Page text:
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Tesla Model S Proves Nothing Against Australian Muscle Car Dragrace

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By Dave Ashton

Like any muscle car fans, as soon as I see any type of muscle car beaten in a drag race by an electric powered car my heart sinks a little. Another example of the EV brigade trying to prove they are the fastest and the future. But wait a minute. On the surface it may seem like just two vehicles are going up against each other in a head-to-head race. But in reality that’s where the similarities end.

Cost
When you have watched enough of these ‘EV vs. another performance car’ drag races, a trend starts to appear. In many ways its great marketing justification for buying into EV technology at this stage. A Tesla Model S P100 starts at around $94,000. If you want one with ludicrous mode as in this video, you’re talking more like $135,000. The HSV GTS LSA in the video with a 6.2-liter supercharged LSA V8 engine prices start at $67,870 going up to $89,800 with around 550HP. Big price difference. Enough change to buy a second car.

Reading a few of the articles on popular EV websites, you can feel the glee and excitement whenever a Tesla vehicle wins a drag race against a gasoline engine. For example, on teslarati.com stated the Holden Special Vehicles HSV GTS in the video has joined other vehicles such as the Porsche 911 Turbo S, the Dodge Challenger SRT 392 and the BMW M5 being ‘victims of the Tesla Model S P100D.’

On the surface, a seemingly straightforward luxury sedan from Tesla is crushing even the best of supercars on the dragstrip. 2.5 seconds for a 0-60mph time is clearly impressive, but how, why and is it a straightforward fair race?

Instant torque
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If you want a full explanation of all the differences between a gasoline engine and an electric motor, check out explainthatstuff.com, but here’s a very whittled down explanation. The gasoline engine is a chemical machine by design. If you want more power, you need to burn more fuel more quickly, abiding by the laws of conservation of energy or ‘stepping on the gas’. Check out the graph above and the torque curve gradually builds for gasoline engines. Peak torque is usually hit at higher speeds.

An electric motor works differently. Torque is instant, so a version of a transformer is used to slowly dial in the power. That’s instant torque, but the torque levels can tail off.


There are many other factors for the pros and cons of both – emissions, efficiency, maintenance, battery recharging and convenience, but let’s stick to the dragstrip scenario where many of these racing challenges are seemingly going to the EV vehicles.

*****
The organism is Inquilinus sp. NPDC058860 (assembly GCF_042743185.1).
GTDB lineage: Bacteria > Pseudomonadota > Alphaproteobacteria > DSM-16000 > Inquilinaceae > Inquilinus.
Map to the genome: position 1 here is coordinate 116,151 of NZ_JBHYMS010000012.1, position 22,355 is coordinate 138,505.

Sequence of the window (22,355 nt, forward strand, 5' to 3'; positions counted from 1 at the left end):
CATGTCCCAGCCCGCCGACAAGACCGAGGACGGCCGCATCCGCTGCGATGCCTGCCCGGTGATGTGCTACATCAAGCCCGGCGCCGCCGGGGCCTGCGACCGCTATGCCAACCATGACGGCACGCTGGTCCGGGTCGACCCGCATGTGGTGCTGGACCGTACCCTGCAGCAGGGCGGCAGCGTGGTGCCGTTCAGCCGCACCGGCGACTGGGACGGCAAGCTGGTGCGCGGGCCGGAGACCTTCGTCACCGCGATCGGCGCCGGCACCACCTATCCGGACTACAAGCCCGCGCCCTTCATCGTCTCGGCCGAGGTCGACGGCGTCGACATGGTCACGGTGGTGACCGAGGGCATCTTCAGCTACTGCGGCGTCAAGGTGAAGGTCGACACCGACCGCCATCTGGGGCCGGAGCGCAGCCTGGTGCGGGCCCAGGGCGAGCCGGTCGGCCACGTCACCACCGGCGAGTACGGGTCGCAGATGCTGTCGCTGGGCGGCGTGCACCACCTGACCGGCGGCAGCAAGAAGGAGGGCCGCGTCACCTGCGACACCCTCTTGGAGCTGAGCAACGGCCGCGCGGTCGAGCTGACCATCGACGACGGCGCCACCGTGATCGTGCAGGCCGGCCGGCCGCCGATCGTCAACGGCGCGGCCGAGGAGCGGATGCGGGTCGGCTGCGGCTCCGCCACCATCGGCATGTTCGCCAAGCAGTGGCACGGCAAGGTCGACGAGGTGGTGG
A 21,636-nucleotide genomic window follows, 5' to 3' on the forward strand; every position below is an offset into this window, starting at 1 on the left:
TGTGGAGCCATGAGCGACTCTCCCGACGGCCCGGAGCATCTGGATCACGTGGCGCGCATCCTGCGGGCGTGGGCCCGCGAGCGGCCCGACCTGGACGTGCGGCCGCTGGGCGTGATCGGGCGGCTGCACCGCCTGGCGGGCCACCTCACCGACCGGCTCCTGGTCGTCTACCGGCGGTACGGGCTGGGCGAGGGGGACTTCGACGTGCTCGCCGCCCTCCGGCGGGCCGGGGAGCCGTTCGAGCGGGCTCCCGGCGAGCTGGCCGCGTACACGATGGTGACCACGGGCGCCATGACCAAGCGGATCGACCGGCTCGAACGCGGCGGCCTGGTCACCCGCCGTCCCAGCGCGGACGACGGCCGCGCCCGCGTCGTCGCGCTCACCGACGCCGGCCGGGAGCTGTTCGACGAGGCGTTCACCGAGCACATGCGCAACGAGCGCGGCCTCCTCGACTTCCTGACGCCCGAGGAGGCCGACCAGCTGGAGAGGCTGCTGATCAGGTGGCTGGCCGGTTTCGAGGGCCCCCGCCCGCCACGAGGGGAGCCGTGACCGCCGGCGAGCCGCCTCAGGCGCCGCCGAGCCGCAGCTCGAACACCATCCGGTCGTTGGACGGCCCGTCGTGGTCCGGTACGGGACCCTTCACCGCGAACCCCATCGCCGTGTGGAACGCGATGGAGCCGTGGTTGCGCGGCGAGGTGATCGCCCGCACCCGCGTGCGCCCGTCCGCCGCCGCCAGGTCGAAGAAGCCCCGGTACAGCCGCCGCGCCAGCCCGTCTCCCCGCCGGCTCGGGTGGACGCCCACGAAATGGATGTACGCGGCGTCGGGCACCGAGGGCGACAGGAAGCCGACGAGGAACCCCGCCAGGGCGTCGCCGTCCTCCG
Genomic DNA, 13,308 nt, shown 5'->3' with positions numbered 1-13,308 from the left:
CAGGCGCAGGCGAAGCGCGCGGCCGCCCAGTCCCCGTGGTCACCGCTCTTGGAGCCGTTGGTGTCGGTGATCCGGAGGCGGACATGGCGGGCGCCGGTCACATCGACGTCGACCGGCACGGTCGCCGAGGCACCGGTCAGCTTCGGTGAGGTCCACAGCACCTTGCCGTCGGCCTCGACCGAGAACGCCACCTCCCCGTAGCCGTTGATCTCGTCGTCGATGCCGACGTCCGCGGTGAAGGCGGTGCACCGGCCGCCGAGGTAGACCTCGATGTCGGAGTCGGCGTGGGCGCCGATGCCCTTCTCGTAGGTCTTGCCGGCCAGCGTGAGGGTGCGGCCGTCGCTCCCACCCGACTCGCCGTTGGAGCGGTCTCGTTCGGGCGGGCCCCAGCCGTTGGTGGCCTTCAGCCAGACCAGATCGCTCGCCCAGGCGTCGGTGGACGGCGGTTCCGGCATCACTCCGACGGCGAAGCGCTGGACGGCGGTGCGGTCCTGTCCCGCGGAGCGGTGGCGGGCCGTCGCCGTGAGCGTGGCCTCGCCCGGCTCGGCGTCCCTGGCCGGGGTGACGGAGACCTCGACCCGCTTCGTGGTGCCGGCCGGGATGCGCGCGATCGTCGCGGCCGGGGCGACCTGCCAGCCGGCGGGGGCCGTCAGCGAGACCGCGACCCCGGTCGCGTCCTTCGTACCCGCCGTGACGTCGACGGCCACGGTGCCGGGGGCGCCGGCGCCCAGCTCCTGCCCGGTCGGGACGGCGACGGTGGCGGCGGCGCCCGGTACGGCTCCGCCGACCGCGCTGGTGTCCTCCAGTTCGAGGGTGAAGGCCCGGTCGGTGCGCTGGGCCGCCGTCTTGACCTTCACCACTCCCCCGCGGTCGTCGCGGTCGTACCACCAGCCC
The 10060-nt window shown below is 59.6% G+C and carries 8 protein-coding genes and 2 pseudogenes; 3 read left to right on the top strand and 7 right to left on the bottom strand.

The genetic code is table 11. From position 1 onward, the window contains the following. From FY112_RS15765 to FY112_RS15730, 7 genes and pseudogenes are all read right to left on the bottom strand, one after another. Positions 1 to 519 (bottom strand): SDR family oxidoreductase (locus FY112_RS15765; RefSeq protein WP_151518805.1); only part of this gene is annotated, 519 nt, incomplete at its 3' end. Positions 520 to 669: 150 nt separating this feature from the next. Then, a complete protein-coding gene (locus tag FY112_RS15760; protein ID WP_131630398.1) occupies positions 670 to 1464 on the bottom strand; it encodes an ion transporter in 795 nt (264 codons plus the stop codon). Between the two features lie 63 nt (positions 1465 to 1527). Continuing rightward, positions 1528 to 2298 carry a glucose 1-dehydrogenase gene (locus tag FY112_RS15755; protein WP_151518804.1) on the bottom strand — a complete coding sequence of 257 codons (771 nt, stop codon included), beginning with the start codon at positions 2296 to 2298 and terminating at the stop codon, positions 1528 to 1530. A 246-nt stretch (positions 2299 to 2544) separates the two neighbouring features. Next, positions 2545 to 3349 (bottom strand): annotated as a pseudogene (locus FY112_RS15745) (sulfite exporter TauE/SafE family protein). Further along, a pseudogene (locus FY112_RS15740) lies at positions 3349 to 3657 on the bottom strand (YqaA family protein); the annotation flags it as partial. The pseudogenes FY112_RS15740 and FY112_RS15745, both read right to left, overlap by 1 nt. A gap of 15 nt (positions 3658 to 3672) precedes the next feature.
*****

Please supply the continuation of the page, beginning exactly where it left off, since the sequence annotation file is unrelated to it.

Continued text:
evgasoline

The dragstrip
The dragstrip has been traditionally the preserve of the gasoline engine. A platform to show the fastest vehicles around over an eighth or quarter mile distance. And that’s now the problem. An electric vehicle has instant torque and is almost inherently optimized for its torque curve over these distances. The gasoline engine needs more time to hit full torque, so it needs now a longer distance. No one noticed when it was Gasoline engines racing each other, but too short a track now as we are up against EV vehicles.

So here’s the predicament. On traditional dragstrip distances, comparing the internal combustion engine to an electric vehicle, the distance is now too short. The Ev has the clear advantage. So these type of tests should be done over a longer distance. But because EVs performance marketing shows they are inherently quicker off the line, the drag strip is the perfect environment to show off their skills. Who uses the drag strip most – muscle cars, so they become the target.

EV’s have proven that they are generally quicker off the line than a gasoline engine, but its also about maintaining that over time. The dragstrip is ironically the ideal environment to show off an EV, but lets see some of these dragstrip challenges done over a mile or two, longer distances, convenience factors and cost.

It’s understandable that the EV crowd revel in every win by a Tesla on a dragstrip, but the results are not clear-cut. Both engine platforms have their specialties and EV vehicles are clearly the best eco-friendly solution for daily driving. However, motorsport is a different matter. Let’s see an EV up against a true drag car or funny car, also inherently optimized for the dragstrip. Ultimately, it’s still comparing apples to pears.

It’s like trying to compare a cat to a dog. They both are pets, have a head, four legs and lungs, move quite fast when startled, but depending on the day and distance(my cat gives up the will to live after 10m, but the dog will run all day) depends on who will win. We all have our own preferences on which is the best pet, but that also depends on what we want them for.

Just like pets, the vehicle we own is clearly the best. But not in every scenario. My dog is great for running around all day, loves you unconditionally like a small child, can even swim in water, but not so great at crapping in a litter tray….

 

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